NFS On VMware, Not NetApp's Sole DomainNFS On VMware, Not NetApp's Sole Domain
Using NFS to store and boot virtual machine images is becoming an attractive option, and for obvious reasons <a href="http://www.netapp.com">NetApp</a> has been promoting the use of its solutions as the perfect complement to a VMware on NFS strategy. However, NFS isn't the sole domain of NetApp any longer. It now has company from a variety of vendors, including <a href="http://www.emc.com">EMC</a>, <a href="http://www.onstor.com">ONStor</a>, <a href="http://www.bluearc.com">BlueArc</a>, and <a h
January 27, 2009
Using NFS to store and boot virtual machine images is becoming an attractive option, and for obvious reasons NetApp has been promoting the use of its solutions as the perfect complement to a VMware on NFS strategy. However, NFS isn't the sole domain of NetApp any longer. It now has company from a variety of vendors, including EMC, ONStor, BlueArc, and Isilon.Like NetApp, these companies are leveraging the strength of their NAS solutions into the VMware on NFS opportunity.
One ability of some of these solutions is that they can attach to an existing SAN, acting as a NAS gateway to storage that you already have. By leveraging the existing investment in storage, your ROI on the VMware project be realized faster, especially when you consider that this was storage sitting idly by that now can be used for thinly provisioned VMware storage. These gateways also maintain native Fibre Channel access to your storage as well. For virtual machines that need the specific performance advantages of Fibre, you can do so natively.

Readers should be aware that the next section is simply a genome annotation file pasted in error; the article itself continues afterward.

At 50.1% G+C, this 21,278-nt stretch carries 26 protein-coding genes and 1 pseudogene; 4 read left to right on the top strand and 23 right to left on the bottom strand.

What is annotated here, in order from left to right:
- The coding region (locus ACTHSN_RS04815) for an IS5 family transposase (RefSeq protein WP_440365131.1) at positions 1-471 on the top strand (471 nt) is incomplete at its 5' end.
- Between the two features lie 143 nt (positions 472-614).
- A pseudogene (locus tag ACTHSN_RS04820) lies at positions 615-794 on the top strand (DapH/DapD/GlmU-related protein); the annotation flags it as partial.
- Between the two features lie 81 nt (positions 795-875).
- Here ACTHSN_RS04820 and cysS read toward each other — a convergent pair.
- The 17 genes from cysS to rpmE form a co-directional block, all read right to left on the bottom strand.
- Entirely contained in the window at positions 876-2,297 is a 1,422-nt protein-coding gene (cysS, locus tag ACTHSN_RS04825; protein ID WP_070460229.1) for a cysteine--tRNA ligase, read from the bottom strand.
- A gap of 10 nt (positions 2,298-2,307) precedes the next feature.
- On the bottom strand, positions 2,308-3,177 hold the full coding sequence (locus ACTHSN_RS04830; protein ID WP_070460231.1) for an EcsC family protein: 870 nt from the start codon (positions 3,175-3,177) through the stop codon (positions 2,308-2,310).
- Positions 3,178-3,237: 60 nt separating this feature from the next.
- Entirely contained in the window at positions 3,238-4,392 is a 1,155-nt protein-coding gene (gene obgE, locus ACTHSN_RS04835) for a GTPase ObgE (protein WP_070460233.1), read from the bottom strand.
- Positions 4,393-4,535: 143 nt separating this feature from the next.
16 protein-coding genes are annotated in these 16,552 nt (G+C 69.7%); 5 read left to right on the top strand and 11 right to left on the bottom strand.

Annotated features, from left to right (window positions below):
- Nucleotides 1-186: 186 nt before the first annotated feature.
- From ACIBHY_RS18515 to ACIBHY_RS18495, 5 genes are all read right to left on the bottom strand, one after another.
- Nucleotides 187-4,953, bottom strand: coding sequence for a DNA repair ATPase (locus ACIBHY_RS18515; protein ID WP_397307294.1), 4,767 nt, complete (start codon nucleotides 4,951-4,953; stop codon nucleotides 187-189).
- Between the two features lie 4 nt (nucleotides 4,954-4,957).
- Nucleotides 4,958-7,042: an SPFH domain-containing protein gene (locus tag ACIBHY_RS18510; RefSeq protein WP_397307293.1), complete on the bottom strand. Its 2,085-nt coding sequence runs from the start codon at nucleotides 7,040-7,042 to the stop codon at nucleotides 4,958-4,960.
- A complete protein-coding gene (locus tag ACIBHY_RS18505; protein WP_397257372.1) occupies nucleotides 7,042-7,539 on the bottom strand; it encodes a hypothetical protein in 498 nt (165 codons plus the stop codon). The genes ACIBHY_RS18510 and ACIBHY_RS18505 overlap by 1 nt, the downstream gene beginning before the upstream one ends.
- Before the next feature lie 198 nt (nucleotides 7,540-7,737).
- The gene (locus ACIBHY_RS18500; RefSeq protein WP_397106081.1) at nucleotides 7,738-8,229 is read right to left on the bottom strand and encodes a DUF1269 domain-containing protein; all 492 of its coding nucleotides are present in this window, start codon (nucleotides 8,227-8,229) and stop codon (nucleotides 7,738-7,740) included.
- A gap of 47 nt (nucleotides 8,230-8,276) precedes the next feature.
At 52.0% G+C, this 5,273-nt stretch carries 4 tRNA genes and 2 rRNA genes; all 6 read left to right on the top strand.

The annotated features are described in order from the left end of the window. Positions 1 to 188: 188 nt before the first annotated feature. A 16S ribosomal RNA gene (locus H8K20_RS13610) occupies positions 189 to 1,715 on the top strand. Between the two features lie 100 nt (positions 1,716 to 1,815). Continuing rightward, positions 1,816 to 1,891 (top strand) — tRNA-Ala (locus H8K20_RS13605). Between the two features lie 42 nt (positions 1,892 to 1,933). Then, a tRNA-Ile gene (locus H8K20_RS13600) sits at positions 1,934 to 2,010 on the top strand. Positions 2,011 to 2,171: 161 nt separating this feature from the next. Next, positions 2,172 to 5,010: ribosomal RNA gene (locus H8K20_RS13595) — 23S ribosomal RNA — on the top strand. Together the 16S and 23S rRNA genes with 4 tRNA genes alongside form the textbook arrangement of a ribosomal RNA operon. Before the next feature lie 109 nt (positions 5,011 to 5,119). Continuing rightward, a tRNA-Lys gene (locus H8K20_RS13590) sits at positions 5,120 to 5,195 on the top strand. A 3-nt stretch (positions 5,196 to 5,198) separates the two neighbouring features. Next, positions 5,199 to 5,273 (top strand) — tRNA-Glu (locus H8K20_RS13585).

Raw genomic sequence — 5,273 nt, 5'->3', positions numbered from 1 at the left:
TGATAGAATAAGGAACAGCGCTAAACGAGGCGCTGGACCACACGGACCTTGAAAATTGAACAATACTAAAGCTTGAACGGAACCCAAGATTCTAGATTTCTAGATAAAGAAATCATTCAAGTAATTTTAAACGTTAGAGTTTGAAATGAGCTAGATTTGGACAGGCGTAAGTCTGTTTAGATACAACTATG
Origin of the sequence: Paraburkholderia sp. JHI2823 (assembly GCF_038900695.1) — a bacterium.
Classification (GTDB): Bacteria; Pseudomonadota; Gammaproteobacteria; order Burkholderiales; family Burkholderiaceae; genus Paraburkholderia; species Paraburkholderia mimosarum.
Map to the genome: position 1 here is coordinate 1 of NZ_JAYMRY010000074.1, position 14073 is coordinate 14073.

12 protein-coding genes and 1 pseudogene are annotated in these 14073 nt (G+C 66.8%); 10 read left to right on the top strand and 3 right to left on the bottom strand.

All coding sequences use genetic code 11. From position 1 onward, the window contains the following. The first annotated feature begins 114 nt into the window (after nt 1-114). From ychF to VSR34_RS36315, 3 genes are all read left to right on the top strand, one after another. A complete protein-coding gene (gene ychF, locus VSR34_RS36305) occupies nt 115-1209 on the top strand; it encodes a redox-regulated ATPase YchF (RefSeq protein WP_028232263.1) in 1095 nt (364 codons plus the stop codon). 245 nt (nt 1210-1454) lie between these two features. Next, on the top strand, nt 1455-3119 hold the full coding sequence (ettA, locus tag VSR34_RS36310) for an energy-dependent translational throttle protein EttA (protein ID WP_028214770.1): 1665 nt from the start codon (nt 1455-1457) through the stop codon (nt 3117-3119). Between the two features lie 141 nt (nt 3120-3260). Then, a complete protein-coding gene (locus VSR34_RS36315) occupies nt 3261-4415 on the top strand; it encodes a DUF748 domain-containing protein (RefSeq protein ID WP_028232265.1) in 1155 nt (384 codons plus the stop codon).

Another ability of some of these solutions is that they are clustered. As is always the case in storage, the term means different things depending on the supplier.
The other type of clustered solution typically uses a clustered file system that is spread across each node in the cluster. Each node has storage and computer responsibilities and is somewhat dependent on the other nodes in the cluster; there is redundancy, so that the loss of any one node does mean the loss of data. The theory being that each time you add a node, you increase the overall cluster's performance along with capacity. These solutions offer excellent scalability but less flexibility in terms of storage selection.
Some of the NAS heads are themselves clusterable, meaning that each can act in active/active fashion. They then provide the ability to create multiple Virtual NAS workloads on each machine. These workloads can then be migrated to other NAS heads based on availability or performance requirements. For example, you can move a virtual NAS workload from a NAS with high-speed Fibre drives to slower but more economical SATA-based drives to make room for another, faster workload. This kind of flexibility can be ideal in the ever-changing virtualized infrastructure.
Where NFS on VMware really shines is in data protection, a subject we will get into more detail in an upcoming entry.
Please click here for a more detailed discussion of the various protocol choices for VMware.
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George Crump is founder of Storage Switzerland, an analyst firm focused on the virtualization and storage marketplaces. It provides strategic consulting and analysis to storage users, suppliers, and integrators. An industry veteran of more than 25 years, Crump has held engineering and sales positions at various IT industry manufacturers and integrators. Prior to Storage Switzerland, he was CTO at one of the nation's largest integrators.
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